About this time the interclub series commenced with 9 clubs taking part, but these continued to be shot on the 7 bull targets.  Affiliation fees to NZSRA had doubled to 3/- (30c) per member and it was moved that the Association give 75% of the profit from the North Island Champs towards the North Island team expenses.

The rules for the Shailer Shield, which was formerly donated for competition between the Awahuri and Bunnythorpe Clubs, were altered so that it became a challenge shield when clubs met in the Cliffe and Remington series.

Disaster struck when the Palmerston North Club range was destroyed by fire in December 1956.  The range, which was also used by PNRSA, the Rifle Rod and Gun Club, and the Manawatu Association, was completely burnt out with only 5000 rounds of ammunition and a few rifles able to be salvaged.  Other equipment in the building was too badly charred or heat affected to be of any further use, resulting in a loss of £3,000 ($6,000) to the clubs concerned.

As a result the Manawatu Smallbore Rifle Association transferred most if its events to the Marton range in 1957 where Jim Ross, the NZSRA President, presented the North Island trophies to Richard Weston (open winner) and Robin Carrington (A grade).

Two additional clubs affiliated to the Association, being Utuwai (1956) and Rangiwahia (1957), thus taking the number of clubs to 11 in total.  These two clubs received dispensation to shoot under postal conditions with the proviso that the targets be forwarded to the Association Secretary to be marked.  11 bull targets were introduced for interclub shooting.

After much fund raising, a new range was constructed on the Albert Street site and it was ready for the start of the 1958 season.  It was an unusual design consisting of two levels, the social hall and marking rooms being upstairs with a 12 mound shooting bay on the lower level.  The targets were loaded on the upper level and then lowered into the shooting range in a similar system as a double hung window.

The post of Tournament Manager was created in 1961, whose sole duties were to consist of organising the Championships, drawing up the rosters for club helpers and purchasing prizes etc. (This post today (1999) is held by David Green of the PNRSA Club).

Neilson (Tiny) Rees suggested and drew up the ‘Ten Year Plan’ and the rules for the  ‘Teams of Ten’ match at this time and also donated the Rees Scroll as a trophy.  This shoot brought together the top riflemen in the North Island for a match that could be described as the Ranfurly Shield of shooting.  Tiny went on to become Manawatu President (1962-1965) and also wrote the coaching manual ‘Tiny’s Tips’ of which he donated all the profits to the Manawatu Association.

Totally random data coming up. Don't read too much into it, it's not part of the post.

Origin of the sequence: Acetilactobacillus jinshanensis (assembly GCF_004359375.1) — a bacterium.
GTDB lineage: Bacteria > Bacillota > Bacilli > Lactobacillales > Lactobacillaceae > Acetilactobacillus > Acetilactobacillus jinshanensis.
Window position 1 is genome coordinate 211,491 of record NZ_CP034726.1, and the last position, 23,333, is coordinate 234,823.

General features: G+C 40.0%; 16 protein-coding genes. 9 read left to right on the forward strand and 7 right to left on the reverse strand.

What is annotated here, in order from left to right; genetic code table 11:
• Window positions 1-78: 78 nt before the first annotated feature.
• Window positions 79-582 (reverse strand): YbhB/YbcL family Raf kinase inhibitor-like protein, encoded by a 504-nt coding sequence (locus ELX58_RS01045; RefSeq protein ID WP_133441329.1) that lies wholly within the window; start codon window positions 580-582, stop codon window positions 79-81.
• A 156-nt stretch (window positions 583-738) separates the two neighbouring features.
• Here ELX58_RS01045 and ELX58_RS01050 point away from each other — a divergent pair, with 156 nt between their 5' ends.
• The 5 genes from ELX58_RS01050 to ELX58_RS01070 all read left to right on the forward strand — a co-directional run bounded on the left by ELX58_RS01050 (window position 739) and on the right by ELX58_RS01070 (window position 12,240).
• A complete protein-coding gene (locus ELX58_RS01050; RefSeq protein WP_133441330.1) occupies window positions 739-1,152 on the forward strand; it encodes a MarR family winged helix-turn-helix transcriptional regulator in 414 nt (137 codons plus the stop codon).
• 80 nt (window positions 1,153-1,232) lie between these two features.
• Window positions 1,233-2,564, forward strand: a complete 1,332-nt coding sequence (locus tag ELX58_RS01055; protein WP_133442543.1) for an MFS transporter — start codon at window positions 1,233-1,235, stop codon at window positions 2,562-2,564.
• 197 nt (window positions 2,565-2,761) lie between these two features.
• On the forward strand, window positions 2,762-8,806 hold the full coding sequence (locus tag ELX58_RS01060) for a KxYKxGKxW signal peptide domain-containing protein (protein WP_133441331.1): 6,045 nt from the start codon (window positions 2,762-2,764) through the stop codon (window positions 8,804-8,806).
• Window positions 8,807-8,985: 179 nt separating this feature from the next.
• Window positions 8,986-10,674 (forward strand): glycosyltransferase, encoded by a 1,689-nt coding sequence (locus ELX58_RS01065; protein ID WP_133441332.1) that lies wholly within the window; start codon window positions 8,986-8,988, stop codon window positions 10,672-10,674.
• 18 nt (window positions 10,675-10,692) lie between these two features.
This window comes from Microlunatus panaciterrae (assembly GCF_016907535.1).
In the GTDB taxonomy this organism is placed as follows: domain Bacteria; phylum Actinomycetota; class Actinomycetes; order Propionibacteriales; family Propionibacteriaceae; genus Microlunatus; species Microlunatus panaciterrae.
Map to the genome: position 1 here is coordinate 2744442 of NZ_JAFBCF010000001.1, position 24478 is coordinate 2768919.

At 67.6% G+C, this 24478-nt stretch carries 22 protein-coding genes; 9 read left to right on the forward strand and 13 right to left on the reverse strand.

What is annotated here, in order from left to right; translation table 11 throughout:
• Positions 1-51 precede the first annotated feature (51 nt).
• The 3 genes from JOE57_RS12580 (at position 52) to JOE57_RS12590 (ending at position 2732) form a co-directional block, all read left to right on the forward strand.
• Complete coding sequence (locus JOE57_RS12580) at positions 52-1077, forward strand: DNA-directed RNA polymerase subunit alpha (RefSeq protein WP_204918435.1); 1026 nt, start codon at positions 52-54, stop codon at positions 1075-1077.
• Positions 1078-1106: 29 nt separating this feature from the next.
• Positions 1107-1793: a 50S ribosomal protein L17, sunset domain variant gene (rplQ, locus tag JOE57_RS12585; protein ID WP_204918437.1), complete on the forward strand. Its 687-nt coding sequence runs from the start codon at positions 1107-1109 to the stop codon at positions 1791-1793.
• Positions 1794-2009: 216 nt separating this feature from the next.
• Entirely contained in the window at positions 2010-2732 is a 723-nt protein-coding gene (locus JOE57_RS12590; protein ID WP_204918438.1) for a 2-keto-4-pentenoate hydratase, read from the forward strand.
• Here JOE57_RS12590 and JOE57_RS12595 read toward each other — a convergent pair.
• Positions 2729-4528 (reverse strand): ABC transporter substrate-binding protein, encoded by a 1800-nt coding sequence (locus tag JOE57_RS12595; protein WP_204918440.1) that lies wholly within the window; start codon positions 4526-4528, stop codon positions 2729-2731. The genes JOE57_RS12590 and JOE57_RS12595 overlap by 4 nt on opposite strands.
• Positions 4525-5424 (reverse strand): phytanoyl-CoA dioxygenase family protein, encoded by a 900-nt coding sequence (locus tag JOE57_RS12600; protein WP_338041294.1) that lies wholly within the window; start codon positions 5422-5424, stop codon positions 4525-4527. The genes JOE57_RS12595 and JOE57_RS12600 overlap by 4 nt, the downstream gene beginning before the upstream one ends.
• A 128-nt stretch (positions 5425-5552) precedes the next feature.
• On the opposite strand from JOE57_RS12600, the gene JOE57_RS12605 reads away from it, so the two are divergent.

In early April 1969, the Manawatu Association hosted the inaugural National Outdoor Championships on the Tiritea Range.  The North Island beat the South Island comfortably.  The NZ Open went to Brian Lacey (Levin), with Doug Rummins (Manawatu) runner-up.  Crellan Hooper (Manawatu) won the NZ 50 metre Championship with Lou Wilton (Wairarapa) runner-up.

In the early seventies entries for the North Island Championships had risen to a record total of 293 on one occasion and had caused the match to be run over 3 days.  This, and the fact that the range was prone to flooding, caused severe embarrassment to the Association when, on one occasion, the Mayor of Palmerston North who was present to open proceedings, had to be carried in whilst the fire brigade pumped the range dry.

A dilemma faced the Association as to whether to invest funds for improvements on a range it did not own, or to design and build a new range on a different site.  The PNCC made it known that the Albert Street site would soon be required for extensions to its depot and negotiated a 21 year lease with the MSRA on property in Totara Road at the rear of the Awapuni Racecourse. This deal was accepted and the Association decided that, as funding permitted, materials would be stockpiled to save funds in that inflationary period.  Concrete blocks were gradually purchased, donated trees were milled and stored, firewood was cut and sold, volunteers worked on potato harvesters and stalls were run on market days in the Square.  By 1978 sufficient funds were in hand to allow a start to be made and the first sod was turned.  The foundations were laid and B Moore, a blocklayer, was engaged at a cut-price rate and the walls were quickly laid.  At this stage it was decided to redesign the roof structure that caused a costly and expensive delay, resulting in the exhaustion of funds.